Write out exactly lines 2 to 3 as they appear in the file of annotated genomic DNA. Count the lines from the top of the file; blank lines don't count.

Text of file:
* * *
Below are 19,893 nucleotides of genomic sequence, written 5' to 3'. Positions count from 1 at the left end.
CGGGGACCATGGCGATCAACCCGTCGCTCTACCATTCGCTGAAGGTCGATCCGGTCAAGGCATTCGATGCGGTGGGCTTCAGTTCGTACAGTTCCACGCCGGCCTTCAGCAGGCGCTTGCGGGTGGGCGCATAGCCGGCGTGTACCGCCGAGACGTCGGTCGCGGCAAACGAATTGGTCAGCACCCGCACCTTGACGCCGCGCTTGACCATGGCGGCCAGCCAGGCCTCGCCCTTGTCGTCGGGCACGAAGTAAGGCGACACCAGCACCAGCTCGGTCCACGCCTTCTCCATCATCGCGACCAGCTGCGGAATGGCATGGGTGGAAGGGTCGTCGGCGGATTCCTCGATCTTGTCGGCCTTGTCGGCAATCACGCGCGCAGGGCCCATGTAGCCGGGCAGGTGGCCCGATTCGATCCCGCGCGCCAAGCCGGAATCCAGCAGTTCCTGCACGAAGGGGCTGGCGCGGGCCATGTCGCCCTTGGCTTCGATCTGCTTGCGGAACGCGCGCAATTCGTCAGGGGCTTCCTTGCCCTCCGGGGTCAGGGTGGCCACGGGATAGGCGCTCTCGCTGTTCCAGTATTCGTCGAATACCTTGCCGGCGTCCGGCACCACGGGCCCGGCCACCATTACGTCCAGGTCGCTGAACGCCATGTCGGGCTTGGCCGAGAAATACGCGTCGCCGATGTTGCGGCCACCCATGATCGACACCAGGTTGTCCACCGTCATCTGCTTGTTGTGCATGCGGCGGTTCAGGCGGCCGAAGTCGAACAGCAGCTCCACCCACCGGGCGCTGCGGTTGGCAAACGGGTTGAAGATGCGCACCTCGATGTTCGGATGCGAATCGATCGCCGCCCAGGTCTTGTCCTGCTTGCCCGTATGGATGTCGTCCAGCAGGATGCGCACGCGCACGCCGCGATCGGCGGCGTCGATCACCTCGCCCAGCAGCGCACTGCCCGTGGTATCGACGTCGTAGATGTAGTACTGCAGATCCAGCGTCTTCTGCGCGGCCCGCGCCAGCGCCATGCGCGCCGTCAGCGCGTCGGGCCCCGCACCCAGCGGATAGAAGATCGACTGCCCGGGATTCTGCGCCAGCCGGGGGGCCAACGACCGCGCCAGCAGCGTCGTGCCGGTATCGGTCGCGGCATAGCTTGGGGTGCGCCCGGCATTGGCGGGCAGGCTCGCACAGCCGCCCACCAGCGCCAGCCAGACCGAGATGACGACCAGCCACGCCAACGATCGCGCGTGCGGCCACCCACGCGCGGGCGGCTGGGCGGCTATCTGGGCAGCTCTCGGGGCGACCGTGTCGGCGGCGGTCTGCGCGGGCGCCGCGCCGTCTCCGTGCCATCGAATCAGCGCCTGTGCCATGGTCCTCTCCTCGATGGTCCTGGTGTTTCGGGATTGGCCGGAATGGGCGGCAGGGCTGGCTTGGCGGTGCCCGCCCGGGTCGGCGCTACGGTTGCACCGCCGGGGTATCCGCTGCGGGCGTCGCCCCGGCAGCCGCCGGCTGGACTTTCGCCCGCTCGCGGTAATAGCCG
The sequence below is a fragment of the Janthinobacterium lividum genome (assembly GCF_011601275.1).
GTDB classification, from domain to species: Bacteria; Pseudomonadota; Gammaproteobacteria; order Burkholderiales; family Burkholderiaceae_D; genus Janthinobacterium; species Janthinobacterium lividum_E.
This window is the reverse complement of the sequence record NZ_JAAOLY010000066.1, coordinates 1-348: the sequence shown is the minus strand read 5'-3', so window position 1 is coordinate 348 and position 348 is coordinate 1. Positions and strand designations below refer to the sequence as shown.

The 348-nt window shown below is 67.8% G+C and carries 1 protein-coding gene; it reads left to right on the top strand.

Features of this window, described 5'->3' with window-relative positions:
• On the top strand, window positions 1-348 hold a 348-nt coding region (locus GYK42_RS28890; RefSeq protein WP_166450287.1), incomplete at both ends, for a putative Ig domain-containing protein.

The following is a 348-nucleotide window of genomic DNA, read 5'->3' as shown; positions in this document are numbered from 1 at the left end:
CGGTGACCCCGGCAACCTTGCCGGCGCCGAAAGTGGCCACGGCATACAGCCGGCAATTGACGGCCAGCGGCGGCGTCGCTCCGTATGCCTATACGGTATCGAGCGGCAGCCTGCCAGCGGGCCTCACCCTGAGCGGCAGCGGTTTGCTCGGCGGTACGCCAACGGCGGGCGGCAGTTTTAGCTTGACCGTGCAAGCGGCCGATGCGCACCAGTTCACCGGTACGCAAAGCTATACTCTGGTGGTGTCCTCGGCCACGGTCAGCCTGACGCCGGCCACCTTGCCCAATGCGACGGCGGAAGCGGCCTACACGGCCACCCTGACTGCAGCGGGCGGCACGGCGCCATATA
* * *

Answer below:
CGGGGACCATGGCGATCAACCCGTCGCTCTACCATTCGCTGAAGGTCGATCCGGTCAAGGCATTCGATGCGGTGGGCTTCAGTTCGTACAGTTCCACGCCGGCCTTCAGCAGGCGCTTGCGGGTGGGCGCATAGCCGGCGTGTACCGCCGAGACGTCGGTCGCGGCAAACGAATTGGTCAGCACCCGCACCTTGACGCCGCGCTTGACCATGGCGGCCAGCCAGGCCTCGCCCTTGTCGTCGGGCACGAAGTAAGGCGACACCAGCACCAGCTCGGTCCACGCCTTCTCCATCATCGCGACCAGCTGCGGAATGGCATGGGTGGAAGGGTCGTCGGCGGATTCCTCGATCTTGTCGGCCTTGTCGGCAATCACGCGCGCAGGGCCCATGTAGCCGGGCAGGTGGCCCGATTCGATCCCGCGCGCCAAGCCGGAATCCAGCAGTTCCTGCACGAAGGGGCTGGCGCGGGCCATGTCGCCCTTGGCTTCGATCTGCTTGCGGAACGCGCGCAATTCGTCAGGGGCTTCCTTGCCCTCCGGGGTCAGGGTGGCCACGGGATAGGCGCTCTCGCTGTTCCAGTATTCGTCGAATACCTTGCCGGCGTCCGGCACCACGGGCCCGGCCACCATTACGTCCAGGTCGCTGAACGCCATGTCGGGCTTGGCCGAGAAATACGCGTCGCCGATGTTGCGGCCACCCATGATCGACACCAGGTTGTCCACCGTCATCTGCTTGTTGTGCATGCGGCGGTTCAGGCGGCCGAAGTCGAACAGCAGCTCCACCCACCGGGCGCTGCGGTTGGCAAACGGGTTGAAGATGCGCACCTCGATGTTCGGATGCGAATCGATCGCCGCCCAGGTCTTGTCCTGCTTGCCCGTATGGATGTCGTCCAGCAGGATGCGCACGCGCACGCCGCGATCGGCGGCGTCGATCACCTCGCCCAGCAGCGCACTGCCCGTGGTATCGACGTCGTAGATGTAGTACTGCAGATCCAGCGTCTTCTGCGCGGCCCGCGCCAGCGCCATGCGCGCCGTCAGCGCGTCGGGCCCCGCACCCAGCGGATAGAAGATCGACTGCCCGGGATTCTGCGCCAGCCGGGGGGCCAACGACCGCGCCAGCAGCGTCGTGCCGGTATCGGTCGCGGCATAGCTTGGGGTGCGCCCGGCATTGGCGGGCAGGCTCGCACAGCCGCCCACCAGCGCCAGCCAGACCGAGATGACGACCAGCCACGCCAACGATCGCGCGTGCGGCCACCCACGCGCGGGCGGCTGGGCGGCTATCTGGGCAGCTCTCGGGGCGACCGTGTCGGCGGCGGTCTGCGCGGGCGCCGCGCCGTCTCCGTGCCATCGAATCAGCGCCTGTGCCATGGTCCTCTCCTCGATGGTCCTGGTGTTTCGGGATTGGCCGGAATGGGCGGCAGGGCTGGCTTGGCGGTGCCCGCCCGGGTCGGCGCTACGGTTGCACCGCCGGGGTATCCGCTGCGGGCGTCGCCCCGGCAGCCGCCGGCTGGACTTTCGCCCGCTCGCGGTAATAGCCG
The sequence below is a fragment of the Janthinobacterium lividum genome (assembly GCF_011601275.1).